Bored in Quarantine? 3 Ways to Expand Your Music Skills

It’s no secret that being in quarantine can get boring pretty fast, but there are wonderful benefits to having some alone time to develop other interests. Take, for example, the beautiful sound of music and how it makes every individual feel.. Here are some of the best ways to make better music:

1. Get to Know Your Gear 

It’s one thing to pick up a violin and start plucking the strings or to begin tapping a beat on your drumset, but do you really know your instrument?

The piano is a fascinating piece not only in looks but it offers six functional features that include the keyboard, hammers, dampers, bridge, soundboard, and strings. There are actually some 12,000 individual parts to this magnificent instrument.

Professional musicians will tell you that getting familiar with your gear is important to developing your musical skills. Each instrument is extremely unique and has been made with special features that come with both capabilities and limitations.

The goal is to produce amazing sound from your musical instrument and to use the proper technique to achieve it, but every musician should also have a good understanding of their piano or guitar, for example, and how each component works together.

Even knowing the make and model of your instrument can enhance your musicianship.

2. Practice Makes Perfect

It’s no secret that spending extra time playing your musical instrument will make you a finer musician. You can also watch and listen to some of your favorite musicians playing your favorite instrument to observe their skill, passion, and technique. This can be quite inspiring to you and encourage you to keep going to refine your talent.

There are fine method books out there that can assist you in mastering your musical skill and while you may be searching for best music production tutorials for free online, there are also lots of academies that can provide more advanced knowledge. 

In other words, every musician on the planet is not meant to go it alone. There are all kinds of music lessons at every level to choose from. Maybe you need some help in reading music or improve your chord progressions, for instance. You can brush up on those aspects and continue to practice, and practice some more.

It’s always fun to jam with your buddies, but during quarantine, you may not have this luxury for the time being. That’s alright because practicing solo in the privacy of your home allows you to be one with your musical instrument where you can perfect your technique and skills.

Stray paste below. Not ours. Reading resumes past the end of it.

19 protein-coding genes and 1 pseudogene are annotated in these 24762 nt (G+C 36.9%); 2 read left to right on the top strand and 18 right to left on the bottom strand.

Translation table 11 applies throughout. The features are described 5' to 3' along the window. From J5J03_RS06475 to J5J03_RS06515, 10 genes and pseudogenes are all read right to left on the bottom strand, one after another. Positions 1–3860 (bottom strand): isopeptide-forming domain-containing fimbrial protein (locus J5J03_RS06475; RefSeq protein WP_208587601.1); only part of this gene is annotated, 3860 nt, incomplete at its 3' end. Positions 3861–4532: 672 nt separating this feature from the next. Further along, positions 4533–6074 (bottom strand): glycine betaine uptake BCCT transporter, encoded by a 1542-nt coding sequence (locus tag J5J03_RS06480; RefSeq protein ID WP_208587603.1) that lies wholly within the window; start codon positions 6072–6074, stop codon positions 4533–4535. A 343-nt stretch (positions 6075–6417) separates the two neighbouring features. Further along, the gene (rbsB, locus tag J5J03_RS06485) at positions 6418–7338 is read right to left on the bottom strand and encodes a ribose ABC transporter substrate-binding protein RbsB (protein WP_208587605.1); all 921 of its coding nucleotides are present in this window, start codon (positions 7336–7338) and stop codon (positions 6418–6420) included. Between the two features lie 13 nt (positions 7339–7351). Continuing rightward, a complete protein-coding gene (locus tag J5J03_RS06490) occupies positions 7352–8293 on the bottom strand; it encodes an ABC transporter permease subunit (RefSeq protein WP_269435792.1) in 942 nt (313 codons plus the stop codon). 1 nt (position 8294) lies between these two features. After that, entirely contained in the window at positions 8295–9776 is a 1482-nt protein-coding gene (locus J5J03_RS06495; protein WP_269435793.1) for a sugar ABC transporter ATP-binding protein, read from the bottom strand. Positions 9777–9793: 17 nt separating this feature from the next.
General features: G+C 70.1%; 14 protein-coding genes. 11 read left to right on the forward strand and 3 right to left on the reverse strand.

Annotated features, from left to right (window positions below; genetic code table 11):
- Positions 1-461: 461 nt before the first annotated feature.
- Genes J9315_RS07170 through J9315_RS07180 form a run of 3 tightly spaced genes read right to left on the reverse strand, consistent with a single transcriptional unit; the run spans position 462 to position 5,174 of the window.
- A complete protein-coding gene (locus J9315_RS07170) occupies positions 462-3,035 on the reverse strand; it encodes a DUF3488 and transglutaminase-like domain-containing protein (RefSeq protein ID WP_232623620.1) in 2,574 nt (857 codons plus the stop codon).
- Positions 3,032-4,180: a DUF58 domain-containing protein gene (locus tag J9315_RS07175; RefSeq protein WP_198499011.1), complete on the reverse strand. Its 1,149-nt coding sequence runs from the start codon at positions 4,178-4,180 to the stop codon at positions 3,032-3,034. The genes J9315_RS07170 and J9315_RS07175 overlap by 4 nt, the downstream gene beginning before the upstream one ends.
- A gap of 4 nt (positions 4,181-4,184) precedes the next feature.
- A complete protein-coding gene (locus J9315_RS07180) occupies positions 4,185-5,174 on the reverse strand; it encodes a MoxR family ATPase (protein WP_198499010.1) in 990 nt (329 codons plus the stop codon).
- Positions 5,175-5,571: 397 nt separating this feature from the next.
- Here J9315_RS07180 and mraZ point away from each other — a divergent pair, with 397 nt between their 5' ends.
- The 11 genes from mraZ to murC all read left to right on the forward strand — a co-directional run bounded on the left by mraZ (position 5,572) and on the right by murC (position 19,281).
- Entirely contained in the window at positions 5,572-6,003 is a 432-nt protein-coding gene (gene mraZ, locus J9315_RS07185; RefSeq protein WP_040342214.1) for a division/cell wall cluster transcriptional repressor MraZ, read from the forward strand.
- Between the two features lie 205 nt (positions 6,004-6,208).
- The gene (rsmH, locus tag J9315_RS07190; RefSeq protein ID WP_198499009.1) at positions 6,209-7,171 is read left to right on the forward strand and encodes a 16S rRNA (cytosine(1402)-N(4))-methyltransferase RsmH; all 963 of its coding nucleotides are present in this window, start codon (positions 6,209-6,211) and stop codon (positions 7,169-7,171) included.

As the iconic trumpeter Louis Armstrong once said, “If I don’t practice for a day, I know it. If I don’t practice for two days, the critics know it. And if I don’t practice for three days, the public knows it.”

3. Good-Bye, Comfort Zone

As human beings, we are creatures of habit. We like routines, a sense of normalcy and to continue doing things the way we’ve always done them, right?

If there is one lesson that quarantine has been teaching all of us it’s that life can change on a dime. The point is to discover new ways and new interests to keep moving ahead.

The same can be said about your musical instrument. It’s time to challenge yourself and explore new ways to play. Maybe you could add another instrument to your woodwind obsession, for example.

Or maybe it’s your moment for learning a new track or covering a certain song.

Go for it, and leave your comfort zone! You will find plenty of resources online where you can choose from thousands of cool sheet music, tablatures, and chord charts.


Hey, no one ever said that lockdown during the pandemic would be easy, but thankfully, we have music to move us, get us off the couch, away from the high-tech devices and keep us going. Pick up that instrument, and take it to the next level as you improve your skills and create beautiful music. You’ve been sheltering in place and practicing your social distancing, and now is a good time to hone your skills. Playing a musical instrument is excellent for the brain because it gets the mind working on all cylinders from comprehension to memory to coordination and even mathematical reasoning.